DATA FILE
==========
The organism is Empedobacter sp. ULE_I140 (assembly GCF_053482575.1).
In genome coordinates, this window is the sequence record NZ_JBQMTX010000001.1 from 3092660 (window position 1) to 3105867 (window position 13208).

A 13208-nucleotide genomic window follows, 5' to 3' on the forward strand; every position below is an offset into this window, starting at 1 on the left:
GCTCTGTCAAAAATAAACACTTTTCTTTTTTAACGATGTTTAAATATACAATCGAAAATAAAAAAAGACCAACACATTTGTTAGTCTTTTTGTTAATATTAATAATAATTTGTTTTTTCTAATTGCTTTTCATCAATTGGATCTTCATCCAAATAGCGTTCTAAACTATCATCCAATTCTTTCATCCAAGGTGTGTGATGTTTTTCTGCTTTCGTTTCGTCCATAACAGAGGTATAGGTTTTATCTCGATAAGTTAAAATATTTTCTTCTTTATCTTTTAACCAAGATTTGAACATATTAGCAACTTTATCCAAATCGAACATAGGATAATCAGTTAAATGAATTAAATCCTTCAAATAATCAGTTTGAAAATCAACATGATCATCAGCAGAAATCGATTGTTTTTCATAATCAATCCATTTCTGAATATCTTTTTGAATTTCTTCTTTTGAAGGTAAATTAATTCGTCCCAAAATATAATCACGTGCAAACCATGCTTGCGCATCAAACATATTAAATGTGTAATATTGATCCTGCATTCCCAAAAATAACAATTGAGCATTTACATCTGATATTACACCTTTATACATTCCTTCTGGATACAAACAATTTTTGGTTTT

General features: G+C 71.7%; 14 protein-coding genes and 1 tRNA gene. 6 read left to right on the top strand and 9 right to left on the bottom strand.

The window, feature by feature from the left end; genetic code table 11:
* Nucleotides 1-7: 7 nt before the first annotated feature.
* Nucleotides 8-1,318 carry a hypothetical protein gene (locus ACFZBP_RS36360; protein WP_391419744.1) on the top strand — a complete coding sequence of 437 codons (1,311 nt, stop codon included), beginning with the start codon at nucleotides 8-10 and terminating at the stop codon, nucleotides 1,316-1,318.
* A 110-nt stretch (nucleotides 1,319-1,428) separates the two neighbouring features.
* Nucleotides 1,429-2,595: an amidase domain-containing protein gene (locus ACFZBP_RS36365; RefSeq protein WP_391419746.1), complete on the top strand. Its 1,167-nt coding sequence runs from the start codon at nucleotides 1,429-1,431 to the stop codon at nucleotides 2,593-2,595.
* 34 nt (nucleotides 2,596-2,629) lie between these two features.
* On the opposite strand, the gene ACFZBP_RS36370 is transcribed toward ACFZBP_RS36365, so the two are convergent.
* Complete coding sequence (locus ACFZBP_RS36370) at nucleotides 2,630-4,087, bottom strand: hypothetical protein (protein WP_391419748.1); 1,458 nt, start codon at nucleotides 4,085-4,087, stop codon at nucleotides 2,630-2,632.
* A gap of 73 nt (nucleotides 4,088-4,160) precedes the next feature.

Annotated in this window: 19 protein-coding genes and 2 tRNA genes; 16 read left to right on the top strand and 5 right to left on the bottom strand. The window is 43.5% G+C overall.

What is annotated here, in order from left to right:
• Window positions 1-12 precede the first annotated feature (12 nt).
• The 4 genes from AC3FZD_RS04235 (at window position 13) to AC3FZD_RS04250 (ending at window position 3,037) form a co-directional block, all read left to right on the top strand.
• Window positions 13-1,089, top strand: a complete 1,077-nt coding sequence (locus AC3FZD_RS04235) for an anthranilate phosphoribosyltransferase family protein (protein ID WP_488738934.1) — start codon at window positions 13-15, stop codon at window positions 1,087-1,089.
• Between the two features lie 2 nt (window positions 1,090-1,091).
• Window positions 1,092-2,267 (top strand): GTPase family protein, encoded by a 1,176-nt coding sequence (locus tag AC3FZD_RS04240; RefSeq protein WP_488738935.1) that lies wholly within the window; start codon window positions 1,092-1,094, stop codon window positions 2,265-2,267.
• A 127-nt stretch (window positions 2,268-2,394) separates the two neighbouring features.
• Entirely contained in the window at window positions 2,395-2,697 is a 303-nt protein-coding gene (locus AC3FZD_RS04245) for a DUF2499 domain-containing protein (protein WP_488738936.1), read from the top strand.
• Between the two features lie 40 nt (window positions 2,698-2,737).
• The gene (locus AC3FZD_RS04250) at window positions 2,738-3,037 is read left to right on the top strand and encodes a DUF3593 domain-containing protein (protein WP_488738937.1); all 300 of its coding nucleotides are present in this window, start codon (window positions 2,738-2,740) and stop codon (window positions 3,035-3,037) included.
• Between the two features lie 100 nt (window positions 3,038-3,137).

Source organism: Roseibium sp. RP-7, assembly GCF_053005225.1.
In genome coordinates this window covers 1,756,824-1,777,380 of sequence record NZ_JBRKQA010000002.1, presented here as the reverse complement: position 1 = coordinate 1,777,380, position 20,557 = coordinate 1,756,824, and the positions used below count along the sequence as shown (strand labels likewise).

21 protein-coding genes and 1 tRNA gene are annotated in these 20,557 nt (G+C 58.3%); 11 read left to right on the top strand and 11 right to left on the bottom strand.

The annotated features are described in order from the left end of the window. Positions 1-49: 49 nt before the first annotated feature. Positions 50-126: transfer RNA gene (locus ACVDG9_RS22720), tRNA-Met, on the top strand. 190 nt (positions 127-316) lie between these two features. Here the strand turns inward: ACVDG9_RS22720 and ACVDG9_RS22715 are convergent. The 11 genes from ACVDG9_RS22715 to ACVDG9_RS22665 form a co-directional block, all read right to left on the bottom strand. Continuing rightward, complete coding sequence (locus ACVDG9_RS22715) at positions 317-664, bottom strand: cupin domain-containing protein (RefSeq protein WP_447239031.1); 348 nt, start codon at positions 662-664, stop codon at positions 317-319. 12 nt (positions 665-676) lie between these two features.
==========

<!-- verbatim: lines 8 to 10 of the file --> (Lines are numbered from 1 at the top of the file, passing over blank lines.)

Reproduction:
* Nucleotides 8-1,318 carry a hypothetical protein gene (locus ACFZBP_RS36360; protein WP_391419744.1) on the top strand — a complete coding sequence of 437 codons (1,311 nt, stop codon included), beginning with the start codon at nucleotides 8-10 and terminating at the stop codon, nucleotides 1,316-1,318.
* A 110-nt stretch (nucleotides 1,319-1,428) separates the two neighbouring features.
* Nucleotides 1,429-2,595: an amidase domain-containing protein gene (locus ACFZBP_RS36365; RefSeq protein WP_391419746.1), complete on the top strand. Its 1,167-nt coding sequence runs from the start codon at nucleotides 1,429-1,431 to the stop codon at nucleotides 2,593-2,595.